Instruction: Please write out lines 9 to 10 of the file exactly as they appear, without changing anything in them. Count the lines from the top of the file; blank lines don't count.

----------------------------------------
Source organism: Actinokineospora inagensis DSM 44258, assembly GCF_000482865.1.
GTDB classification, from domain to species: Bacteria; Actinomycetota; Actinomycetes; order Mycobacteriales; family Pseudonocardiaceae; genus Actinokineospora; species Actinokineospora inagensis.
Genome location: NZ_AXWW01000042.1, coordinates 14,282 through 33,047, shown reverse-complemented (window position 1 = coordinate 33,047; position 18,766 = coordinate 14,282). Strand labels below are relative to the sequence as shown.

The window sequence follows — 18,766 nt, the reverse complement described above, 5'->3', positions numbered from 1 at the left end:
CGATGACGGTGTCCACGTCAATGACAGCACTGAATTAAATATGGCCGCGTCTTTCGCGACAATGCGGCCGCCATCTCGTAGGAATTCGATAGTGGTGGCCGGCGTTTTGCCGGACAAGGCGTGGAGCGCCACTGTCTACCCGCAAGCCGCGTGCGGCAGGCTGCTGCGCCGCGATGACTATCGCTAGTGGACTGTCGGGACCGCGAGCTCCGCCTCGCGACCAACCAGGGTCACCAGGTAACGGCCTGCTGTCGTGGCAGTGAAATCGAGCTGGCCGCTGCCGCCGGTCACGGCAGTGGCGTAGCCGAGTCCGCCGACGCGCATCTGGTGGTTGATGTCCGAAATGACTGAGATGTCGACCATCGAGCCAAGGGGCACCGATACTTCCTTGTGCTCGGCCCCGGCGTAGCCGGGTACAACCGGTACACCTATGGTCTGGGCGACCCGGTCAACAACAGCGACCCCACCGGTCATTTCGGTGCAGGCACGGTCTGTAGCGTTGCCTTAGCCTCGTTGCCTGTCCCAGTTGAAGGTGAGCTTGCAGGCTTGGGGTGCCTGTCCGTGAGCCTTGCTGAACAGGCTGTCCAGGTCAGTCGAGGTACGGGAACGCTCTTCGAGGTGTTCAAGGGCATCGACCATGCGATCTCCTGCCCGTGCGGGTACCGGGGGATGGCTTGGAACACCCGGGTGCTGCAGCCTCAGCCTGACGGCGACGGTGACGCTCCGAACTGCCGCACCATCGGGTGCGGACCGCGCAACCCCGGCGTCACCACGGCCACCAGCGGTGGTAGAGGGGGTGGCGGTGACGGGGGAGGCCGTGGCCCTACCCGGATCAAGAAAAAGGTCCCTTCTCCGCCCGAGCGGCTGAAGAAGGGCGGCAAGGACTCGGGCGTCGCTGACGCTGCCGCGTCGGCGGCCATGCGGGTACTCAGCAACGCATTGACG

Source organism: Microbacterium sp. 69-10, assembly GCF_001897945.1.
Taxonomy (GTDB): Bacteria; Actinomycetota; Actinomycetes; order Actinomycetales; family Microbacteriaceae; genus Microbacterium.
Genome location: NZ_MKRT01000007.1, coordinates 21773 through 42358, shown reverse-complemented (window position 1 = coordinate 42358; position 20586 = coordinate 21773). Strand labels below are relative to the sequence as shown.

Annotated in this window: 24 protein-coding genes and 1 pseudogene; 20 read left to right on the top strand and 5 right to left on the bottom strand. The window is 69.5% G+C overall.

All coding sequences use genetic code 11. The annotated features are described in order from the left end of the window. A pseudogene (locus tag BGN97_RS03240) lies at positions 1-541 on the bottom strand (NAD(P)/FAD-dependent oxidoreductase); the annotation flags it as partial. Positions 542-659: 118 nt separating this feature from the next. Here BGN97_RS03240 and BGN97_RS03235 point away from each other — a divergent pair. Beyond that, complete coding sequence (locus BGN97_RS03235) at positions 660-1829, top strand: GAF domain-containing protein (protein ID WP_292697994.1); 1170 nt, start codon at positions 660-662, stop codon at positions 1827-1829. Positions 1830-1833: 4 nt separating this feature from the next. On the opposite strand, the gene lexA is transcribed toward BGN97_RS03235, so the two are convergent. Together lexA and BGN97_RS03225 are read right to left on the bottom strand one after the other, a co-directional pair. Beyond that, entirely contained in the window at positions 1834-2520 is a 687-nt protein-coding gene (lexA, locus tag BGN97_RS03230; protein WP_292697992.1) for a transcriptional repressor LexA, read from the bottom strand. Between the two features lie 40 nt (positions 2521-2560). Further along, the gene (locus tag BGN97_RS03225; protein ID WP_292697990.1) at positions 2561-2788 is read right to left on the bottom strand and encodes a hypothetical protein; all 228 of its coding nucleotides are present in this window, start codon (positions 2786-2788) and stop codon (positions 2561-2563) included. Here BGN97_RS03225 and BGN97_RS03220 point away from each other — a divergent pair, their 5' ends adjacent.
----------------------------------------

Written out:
Annotated in this window: 24 protein-coding genes and 1 pseudogene; 20 read left to right on the top strand and 5 right to left on the bottom strand. The window is 69.5% G+C overall.

All coding sequences use genetic code 11. The annotated features are described in order from the left end of the window. A pseudogene (locus tag BGN97_RS03240) lies at positions 1-541 on the bottom strand (NAD(P)/FAD-dependent oxidoreductase); the annotation flags it as partial. Positions 542-659: 118 nt separating this feature from the next. Here BGN97_RS03240 and BGN97_RS03235 point away from each other — a divergent pair. Beyond that, complete coding sequence (locus BGN97_RS03235) at positions 660-1829, top strand: GAF domain-containing protein (protein ID WP_292697994.1); 1170 nt, start codon at positions 660-662, stop codon at positions 1827-1829. Positions 1830-1833: 4 nt separating this feature from the next. On the opposite strand, the gene lexA is transcribed toward BGN97_RS03235, so the two are convergent. Together lexA and BGN97_RS03225 are read right to left on the bottom strand one after the other, a co-directional pair. Beyond that, entirely contained in the window at positions 1834-2520 is a 687-nt protein-coding gene (lexA, locus tag BGN97_RS03230; protein WP_292697992.1) for a transcriptional repressor LexA, read from the bottom strand. Between the two features lie 40 nt (positions 2521-2560). Further along, the gene (locus tag BGN97_RS03225; protein ID WP_292697990.1) at positions 2561-2788 is read right to left on the bottom strand and encodes a hypothetical protein; all 228 of its coding nucleotides are present in this window, start codon (positions 2786-2788) and stop codon (positions 2561-2563) included. Here BGN97_RS03225 and BGN97_RS03220 point away from each other — a divergent pair, their 5' ends adjacent.